Winter time is not the busiest of times for a herpetologist. With reptiles and amphibians dormant and tucked safely away, there isn't much to be done besides caring for our captive animals (and even many of them decrease their activity levels during this time). So @herpetologyguy has had some free time on his hands these past few weeks...
Last winter, I was inspired by some really talented steemians to try pyrography, the art of wood burning. These individuals do some amazing work, having practically mastered texturing and shading to create visually stunning pieces. It looked like a really cool challenge, and after receiving a beginner's pyrography kit, I started tinkering around seeing what I could create myself. I had a lot of fun, but man do I have a lot of respect for the professional pyrographers out there! It is some seriously difficult work (and I was just doing basic shapes) and it is a very slow process! Unfortunately, as spring came around, my life became substantially busier with our museum's big spring reptile event and our own household renovations, and my wood burning was put on hold.
Flash forward to this week. We finally finished a big kitchen renovation. Completely gutted and rebuilt; it was practically a nightmare, but we made it through. As we were filling the (brand new!) cabinets and drawers, we came across @ellepdubs cast iron pans. Up until now, we really didn't have a great place to store them when not in use. Anytime we put them away in our lower drawers, @herpetologyguy-jr would come along and drag them out. I was concerned he would drop them at some point, and either injure himself or damage our floors. Unfortunately, while our new kitchen is a major upgrade from the original, there still wasn't an adequate storage space. We had discussed possibly hanging the pans on the wall to save space and keep them out of reach of baby hands, though we weren't really sure how to do it.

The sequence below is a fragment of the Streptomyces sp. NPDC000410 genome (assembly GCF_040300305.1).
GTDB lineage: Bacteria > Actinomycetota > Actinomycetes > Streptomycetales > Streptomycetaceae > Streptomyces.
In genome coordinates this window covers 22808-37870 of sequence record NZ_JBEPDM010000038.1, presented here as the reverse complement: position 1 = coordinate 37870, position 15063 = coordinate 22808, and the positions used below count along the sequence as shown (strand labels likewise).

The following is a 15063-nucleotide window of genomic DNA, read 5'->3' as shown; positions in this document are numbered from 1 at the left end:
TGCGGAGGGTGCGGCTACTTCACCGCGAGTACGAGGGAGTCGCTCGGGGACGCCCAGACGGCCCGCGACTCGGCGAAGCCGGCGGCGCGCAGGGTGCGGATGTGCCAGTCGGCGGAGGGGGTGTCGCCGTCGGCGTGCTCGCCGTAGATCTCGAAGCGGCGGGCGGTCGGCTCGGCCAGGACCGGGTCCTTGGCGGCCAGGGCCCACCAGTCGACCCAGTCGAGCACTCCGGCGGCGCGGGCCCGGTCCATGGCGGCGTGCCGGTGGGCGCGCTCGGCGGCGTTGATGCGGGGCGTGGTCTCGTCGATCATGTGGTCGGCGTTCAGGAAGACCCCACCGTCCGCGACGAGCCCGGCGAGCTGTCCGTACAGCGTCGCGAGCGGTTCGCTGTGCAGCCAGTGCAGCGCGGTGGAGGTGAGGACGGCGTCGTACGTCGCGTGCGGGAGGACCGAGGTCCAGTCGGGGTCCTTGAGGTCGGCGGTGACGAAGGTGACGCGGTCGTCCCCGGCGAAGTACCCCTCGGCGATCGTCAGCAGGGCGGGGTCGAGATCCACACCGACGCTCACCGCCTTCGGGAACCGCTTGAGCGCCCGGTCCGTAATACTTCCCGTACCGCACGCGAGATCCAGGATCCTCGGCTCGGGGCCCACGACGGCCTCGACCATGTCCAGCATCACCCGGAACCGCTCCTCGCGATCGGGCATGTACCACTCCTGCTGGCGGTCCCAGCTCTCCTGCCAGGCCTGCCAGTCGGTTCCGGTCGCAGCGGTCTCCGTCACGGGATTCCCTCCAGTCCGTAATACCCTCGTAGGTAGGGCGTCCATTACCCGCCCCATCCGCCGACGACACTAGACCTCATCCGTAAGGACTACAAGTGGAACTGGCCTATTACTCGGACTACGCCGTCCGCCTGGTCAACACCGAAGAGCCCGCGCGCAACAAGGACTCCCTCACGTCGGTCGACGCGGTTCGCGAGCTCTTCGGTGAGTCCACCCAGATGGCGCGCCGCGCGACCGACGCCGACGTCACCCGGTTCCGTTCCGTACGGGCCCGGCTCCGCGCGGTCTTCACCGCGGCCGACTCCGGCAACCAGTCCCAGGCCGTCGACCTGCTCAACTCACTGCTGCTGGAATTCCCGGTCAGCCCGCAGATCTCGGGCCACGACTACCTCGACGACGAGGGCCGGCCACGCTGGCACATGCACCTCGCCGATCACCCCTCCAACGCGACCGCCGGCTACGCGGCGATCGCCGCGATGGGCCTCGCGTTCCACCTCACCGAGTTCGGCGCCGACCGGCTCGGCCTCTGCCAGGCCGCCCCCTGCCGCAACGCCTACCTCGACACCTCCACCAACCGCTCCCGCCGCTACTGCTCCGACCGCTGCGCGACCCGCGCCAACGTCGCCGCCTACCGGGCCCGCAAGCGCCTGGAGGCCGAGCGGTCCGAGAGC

After looking at various hooks and racks online, I decided none of them were really a good fit. They just didn't match our house/kitchen and would have looked out of place. I decided I would surprise @ellepdub and build a rack myself, and it was during this process that I broke out the pyrography kit. Having not touched it in almost a year, I was a little skeptical of how things would turn out. In my best work, I had only burned basic shapes that were completely black, so shading and any sort of color gradient was pretty much out of the question. I decided to start by putting our last name on the rack.
(Sorry for the glare, I never thought to take photos until after I stained it!)
It actually went more smoothly than I imagined! Problem was now I had a really long rack with our name in the middle of it and nothing else. I decided we needed some more decoration. @ellepdubs cast iron pans are a wildlife series, and the pans are decorated with bears, deer, fish, and other woodland animals. I must have been getting pretty cocky with myself over having burned the name reasonably well, so I decided that I would complete the rack by adding forest animals. Pretty ambitious for someone who had only done basic shapes, but I decided to just go for it before I talked myself out of it. It took a little work and a LOT of patience, but slowly things started appearing better than I anticipated!
And finally, the finished product (after a really long 5 hour session)!
How I pulled this off I really don't know! I haven't touched a pyrography pen in almost a year and even then I wasn't much good in the beginning! Fortunately, the success of the project has really encouraged me to keep going (even though I was holding back some choice language roughly 3 hours into the project!). Hopefully more artwork like this will be on my page soon, but for now I am incredibly satisfied with quality (and @ellepdub loved the surprise!)!